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Guest: Rick Sapio, the founder of Mutual Capital Alliance, and its CEO for the last twenty years.
Episode in a Tweet: Here’s how to think and act like a billionaire from someone who’s interviewed more than 40 of them.
Quick Background: When his dad died unexpectedly, 13-year-old Rick’s life was thrown into chaos. That experience instilled in Rick both a DIY entrepreneurial spirit, and a passion for finding order. During the 2008 economic downturn, Rick had the bright idea to bid on private lunches with six Texas billionaires. The investment paid off as Rick enjoyed personal master classes from some of the most successful people in the country…and it led to many more billionaire interviews.
On today’s show, Rick discusses the thought and behavioral patterns common to billionaires, and how he believes CEOs of all sizes can leverage those patterns to create “an entrepreneur in every home.”
Transcript: Download the full transcript here.
Key Insights on Billionaire Behaviors
1. “A billionaire doesn’t do anything …”
“One of the patterns I realized with billionaires is they’re really, really good at finding the people to run their various entities,” says Rick. While a struggling CEO might run himself ragged micromanaging, renowned restauranteur Phil Romano told Rick, “a billionaire doesn’t do anything, they don’t even move a pinky, unless they find the perfect person to run the business.”
Billionaires know their time is valuable. According to Rick, many of them don’t even have an office to tie them down! Instead they cultivate an air of inaccessibility: Richard Branson said he bought an island because “I didn’t want people to get to me.” The Bransons and Romanos of the business world don’t waste their days making up for underperforming employees – they hire grade A-talent who free them to focus on the company’s vision. And when they find those top performers, they do whatever it takes to hire and keep them: bonuses, profit-sharing, good salaries and benefits. “I’ve learned if you can compensate people correctly a lot of the motivation and values alignment issues go away,” says Rick.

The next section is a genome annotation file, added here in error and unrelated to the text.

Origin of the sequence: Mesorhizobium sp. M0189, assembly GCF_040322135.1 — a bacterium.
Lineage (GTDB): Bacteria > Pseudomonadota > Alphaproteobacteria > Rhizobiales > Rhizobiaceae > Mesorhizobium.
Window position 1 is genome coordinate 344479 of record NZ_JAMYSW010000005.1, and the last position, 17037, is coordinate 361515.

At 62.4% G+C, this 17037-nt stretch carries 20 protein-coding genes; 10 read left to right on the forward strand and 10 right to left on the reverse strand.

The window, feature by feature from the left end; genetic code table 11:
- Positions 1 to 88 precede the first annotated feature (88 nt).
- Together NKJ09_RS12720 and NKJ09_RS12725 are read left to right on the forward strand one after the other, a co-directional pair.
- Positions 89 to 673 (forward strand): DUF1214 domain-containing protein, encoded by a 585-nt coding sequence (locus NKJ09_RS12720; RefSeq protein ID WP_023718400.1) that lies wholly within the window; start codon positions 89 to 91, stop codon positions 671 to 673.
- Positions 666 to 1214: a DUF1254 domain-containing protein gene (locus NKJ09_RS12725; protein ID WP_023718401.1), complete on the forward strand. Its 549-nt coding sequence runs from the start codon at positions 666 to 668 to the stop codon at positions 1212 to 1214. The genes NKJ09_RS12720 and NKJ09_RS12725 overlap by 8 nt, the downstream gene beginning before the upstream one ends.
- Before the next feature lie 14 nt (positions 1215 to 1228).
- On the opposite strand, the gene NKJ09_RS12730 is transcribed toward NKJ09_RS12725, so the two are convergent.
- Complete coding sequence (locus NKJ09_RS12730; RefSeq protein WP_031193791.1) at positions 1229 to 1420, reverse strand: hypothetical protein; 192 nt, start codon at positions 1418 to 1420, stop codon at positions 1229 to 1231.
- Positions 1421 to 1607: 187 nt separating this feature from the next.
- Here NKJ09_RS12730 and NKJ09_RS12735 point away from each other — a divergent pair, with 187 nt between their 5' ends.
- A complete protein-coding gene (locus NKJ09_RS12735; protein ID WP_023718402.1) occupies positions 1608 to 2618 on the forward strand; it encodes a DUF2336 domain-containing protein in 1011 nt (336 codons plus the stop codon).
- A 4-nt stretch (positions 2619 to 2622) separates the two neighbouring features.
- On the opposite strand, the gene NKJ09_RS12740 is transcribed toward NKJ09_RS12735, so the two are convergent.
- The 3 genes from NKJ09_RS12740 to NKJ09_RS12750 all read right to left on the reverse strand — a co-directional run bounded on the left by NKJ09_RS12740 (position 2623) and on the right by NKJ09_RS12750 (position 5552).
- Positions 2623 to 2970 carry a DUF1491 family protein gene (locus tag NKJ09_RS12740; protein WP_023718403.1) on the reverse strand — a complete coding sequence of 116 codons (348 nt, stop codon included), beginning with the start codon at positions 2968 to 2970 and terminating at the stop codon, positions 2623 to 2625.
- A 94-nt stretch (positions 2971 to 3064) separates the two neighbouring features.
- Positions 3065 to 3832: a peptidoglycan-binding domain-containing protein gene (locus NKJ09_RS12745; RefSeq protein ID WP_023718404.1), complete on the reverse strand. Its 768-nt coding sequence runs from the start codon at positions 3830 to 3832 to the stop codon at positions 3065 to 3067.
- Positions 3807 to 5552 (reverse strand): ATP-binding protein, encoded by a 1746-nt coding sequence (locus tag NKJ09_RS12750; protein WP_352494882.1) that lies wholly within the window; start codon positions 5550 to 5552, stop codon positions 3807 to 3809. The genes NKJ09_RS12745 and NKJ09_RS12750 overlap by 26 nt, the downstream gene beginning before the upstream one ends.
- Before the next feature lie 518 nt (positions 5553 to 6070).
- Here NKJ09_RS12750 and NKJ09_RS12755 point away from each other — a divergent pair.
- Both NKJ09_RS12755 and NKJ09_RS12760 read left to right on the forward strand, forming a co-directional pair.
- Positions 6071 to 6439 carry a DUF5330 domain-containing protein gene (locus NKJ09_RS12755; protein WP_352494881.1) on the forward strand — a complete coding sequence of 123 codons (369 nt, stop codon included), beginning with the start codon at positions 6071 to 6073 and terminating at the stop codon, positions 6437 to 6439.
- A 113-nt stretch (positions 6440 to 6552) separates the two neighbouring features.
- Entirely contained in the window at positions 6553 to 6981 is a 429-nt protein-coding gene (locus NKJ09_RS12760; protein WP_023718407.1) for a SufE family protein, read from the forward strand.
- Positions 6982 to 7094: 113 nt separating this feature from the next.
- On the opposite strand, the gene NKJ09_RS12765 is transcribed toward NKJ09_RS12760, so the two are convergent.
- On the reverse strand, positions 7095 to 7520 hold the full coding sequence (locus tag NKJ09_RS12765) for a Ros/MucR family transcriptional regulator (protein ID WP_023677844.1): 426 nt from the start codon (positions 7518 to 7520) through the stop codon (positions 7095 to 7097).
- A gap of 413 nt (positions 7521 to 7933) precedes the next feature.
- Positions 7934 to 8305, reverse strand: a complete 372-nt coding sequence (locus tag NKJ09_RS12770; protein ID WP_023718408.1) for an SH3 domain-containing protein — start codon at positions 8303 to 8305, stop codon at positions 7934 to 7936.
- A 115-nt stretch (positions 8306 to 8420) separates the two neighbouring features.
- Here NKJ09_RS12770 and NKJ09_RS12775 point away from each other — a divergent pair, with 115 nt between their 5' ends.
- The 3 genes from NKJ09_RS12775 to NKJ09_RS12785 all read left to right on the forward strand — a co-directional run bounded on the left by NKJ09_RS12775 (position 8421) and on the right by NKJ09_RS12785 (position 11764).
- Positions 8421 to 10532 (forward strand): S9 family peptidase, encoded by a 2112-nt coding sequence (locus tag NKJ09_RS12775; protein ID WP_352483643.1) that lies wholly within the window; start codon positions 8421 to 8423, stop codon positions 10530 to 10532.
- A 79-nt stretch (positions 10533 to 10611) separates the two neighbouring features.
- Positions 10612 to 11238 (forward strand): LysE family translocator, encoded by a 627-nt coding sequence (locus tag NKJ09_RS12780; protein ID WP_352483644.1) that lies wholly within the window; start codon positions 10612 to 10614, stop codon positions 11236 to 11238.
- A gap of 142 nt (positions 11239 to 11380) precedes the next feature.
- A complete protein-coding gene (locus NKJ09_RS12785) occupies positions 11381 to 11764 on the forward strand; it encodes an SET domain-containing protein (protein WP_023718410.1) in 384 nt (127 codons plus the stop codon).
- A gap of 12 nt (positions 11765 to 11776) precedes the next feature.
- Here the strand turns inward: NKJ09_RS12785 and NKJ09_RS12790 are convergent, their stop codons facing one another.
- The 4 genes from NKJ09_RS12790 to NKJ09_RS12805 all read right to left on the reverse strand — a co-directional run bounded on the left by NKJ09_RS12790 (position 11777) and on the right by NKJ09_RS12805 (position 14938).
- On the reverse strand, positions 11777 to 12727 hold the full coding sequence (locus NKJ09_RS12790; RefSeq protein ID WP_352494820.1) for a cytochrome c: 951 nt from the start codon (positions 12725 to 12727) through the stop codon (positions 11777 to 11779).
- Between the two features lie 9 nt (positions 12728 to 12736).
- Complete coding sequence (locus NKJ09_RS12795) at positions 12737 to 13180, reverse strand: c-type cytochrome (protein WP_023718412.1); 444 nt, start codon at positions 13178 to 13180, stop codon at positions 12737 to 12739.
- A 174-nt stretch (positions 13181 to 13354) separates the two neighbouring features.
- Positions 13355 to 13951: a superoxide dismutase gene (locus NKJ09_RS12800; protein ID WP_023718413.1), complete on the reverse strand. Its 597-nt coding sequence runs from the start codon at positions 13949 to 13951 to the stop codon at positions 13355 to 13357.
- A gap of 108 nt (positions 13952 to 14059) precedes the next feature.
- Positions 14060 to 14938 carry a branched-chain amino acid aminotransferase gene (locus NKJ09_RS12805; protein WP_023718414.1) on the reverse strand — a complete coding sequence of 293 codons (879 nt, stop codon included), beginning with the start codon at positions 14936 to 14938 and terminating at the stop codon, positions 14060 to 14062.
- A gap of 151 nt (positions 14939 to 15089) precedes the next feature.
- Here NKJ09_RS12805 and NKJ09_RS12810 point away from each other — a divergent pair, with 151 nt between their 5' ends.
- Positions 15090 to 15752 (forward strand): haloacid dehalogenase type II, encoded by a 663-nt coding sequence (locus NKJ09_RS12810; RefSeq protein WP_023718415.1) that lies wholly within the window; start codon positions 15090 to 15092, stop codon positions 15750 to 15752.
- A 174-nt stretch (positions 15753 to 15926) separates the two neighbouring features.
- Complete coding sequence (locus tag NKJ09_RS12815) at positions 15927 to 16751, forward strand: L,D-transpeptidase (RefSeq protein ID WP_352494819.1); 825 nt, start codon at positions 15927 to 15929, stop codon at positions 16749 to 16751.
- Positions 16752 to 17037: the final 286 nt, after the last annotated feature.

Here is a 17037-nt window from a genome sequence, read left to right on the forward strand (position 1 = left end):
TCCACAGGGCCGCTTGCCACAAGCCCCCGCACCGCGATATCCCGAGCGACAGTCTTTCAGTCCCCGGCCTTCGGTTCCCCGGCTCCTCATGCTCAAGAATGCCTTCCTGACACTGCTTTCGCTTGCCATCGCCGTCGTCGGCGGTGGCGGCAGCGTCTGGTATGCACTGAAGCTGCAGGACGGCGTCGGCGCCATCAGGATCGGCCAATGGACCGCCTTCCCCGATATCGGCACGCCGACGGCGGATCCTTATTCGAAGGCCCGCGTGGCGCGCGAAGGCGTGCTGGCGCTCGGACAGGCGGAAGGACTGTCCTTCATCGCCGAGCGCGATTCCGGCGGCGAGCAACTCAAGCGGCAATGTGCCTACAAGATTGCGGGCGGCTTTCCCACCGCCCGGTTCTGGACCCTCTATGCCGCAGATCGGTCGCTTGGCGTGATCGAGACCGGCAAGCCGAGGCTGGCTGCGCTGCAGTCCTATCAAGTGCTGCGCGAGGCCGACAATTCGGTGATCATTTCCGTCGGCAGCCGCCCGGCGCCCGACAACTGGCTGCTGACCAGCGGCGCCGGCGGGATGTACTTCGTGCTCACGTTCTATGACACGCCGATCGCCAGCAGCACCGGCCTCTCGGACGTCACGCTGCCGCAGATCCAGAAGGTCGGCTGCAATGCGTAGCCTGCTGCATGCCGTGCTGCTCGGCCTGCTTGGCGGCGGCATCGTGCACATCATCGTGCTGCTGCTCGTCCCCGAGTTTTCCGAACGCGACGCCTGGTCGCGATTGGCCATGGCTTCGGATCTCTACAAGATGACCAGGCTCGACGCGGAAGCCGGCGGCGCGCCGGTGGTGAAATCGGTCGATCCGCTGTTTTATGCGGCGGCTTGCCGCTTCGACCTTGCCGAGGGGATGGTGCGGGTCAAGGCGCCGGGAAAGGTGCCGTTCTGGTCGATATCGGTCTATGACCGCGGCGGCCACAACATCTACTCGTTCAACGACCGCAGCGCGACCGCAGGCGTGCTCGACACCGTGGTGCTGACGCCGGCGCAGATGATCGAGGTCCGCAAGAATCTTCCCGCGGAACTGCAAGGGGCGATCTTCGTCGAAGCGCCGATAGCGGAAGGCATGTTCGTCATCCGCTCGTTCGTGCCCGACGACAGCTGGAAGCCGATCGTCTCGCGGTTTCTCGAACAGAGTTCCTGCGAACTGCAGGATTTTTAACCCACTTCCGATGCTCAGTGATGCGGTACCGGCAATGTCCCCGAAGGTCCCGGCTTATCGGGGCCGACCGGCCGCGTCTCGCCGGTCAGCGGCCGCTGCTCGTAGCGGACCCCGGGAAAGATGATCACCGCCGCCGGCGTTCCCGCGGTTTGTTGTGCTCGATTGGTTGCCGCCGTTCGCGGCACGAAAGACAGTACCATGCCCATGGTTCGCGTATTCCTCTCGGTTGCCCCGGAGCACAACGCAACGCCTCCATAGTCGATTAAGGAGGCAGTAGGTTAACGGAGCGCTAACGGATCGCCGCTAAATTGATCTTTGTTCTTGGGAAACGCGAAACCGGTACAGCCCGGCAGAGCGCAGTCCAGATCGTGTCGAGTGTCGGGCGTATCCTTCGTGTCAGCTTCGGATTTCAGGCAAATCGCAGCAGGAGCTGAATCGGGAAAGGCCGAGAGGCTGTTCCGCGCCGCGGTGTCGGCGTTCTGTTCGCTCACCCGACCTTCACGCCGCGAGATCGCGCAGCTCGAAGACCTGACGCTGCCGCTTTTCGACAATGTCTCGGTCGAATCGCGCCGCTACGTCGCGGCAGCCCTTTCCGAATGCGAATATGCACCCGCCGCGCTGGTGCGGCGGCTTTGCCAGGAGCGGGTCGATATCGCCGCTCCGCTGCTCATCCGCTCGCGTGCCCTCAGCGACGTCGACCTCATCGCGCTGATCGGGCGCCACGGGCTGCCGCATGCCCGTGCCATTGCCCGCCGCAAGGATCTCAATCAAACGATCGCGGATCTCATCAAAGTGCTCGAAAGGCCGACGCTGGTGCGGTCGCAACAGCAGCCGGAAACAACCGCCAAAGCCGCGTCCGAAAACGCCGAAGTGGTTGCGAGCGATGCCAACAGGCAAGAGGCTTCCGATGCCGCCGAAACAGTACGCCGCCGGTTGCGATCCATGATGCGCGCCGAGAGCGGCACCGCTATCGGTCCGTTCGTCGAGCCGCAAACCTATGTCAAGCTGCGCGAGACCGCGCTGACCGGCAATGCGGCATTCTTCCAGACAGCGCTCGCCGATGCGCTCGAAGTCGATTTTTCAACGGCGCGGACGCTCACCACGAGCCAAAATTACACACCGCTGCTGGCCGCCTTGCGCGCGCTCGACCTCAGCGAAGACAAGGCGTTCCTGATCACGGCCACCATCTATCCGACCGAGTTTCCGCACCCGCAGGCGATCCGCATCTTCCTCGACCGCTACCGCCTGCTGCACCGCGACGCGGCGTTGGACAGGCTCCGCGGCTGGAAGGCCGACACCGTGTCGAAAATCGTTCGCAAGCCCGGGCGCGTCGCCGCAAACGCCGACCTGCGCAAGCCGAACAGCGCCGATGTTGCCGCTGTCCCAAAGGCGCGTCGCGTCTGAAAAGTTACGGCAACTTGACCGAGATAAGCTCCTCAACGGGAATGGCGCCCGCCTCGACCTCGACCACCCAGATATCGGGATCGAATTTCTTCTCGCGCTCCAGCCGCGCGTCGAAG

2. Be a pointer.
In a 1962 speech, John F. Kennedy pointed to the moon. He didn’t then go off and build a Space Shuttle. He didn’t train the astronauts. He didn’t put himself in charge of Mission Control. Sadly, he didn’t even live to see his dream realized. But he pointed at a BIG goal, and the whole country followed him, even after he was gone.
Billionaires, effective CEOs, and successful companies, think and act with that same sense of vision, and that same can-do bravado. Their targets may not be the Moon, but they’re still clear targets, defined by what Rick calls, “catalyzing statements.” Domino’s famously aimed for pizza delivery in “30 minutes or less.” Volvo set its sights on making the safest cars in the world. Bill Gates envisioned a computer on every desktop.
All BIG successes start with that kind of vision. “What really inspired me most about billionaires is they point to where they want to go and they inspire people,” says Rick. “I watched Phil Romano do this with a brand-new company he’s starting. He got 200 people in a room, and he just pointed to the future and got them excited.”
Early in my career, I rode an elephant into an annual meeting to rally my employees around my vision. How are you inspiring your employees? Do they all know where you’re pointing? Do they know the specific, measurable, actionable steps they have to take to get there?
3. The KISS approach.
Richard Branson is a leader in aviation, media, real estate, and philanthropy. But he keeps everything organized under one simple brand umbrella: Virgin.
“By applying a brand and a holding entity to everything he does, the value of the companies increases,” notes Rick. “They all work together promoting the same brand, and cross-pollination saves on expenses.” When Rick started his first company, he made it a holding company – following firsthand advice from Warren Buffet – and he credits that strategy with making his business dealings a whole lot easier. “A holding company is one of those profound yet simple things that has radically simplified my life, but created value that didn’t exist before,” he says.
Even if your company’s activities aren’t diverse enough to require a holding company, keeping it simple is a lesson for any business. Cut away satellite offices or products that aren’t profitable. Use your sales comp to focus your salespeople on the products that turn the most profit. And if your company is in a jam, don’t throw a bunch of desperate ideas at the wall and hope something sticks: refocus all activities on the vision that animated the company in the first place.
1. Move to CEO Island. Hire top c-suite talent to manage day-to-day activities so you’re free to focus on the company’s vision.
2. Point to a Huge, Outrageous Target. If your company isn’t focused on hitting your HOT, then what is it doing?
3. “Simplicity is the ultimate sophistication.” The less cluttered your desk and company offerings are, the better your probability of hitting BIG growth.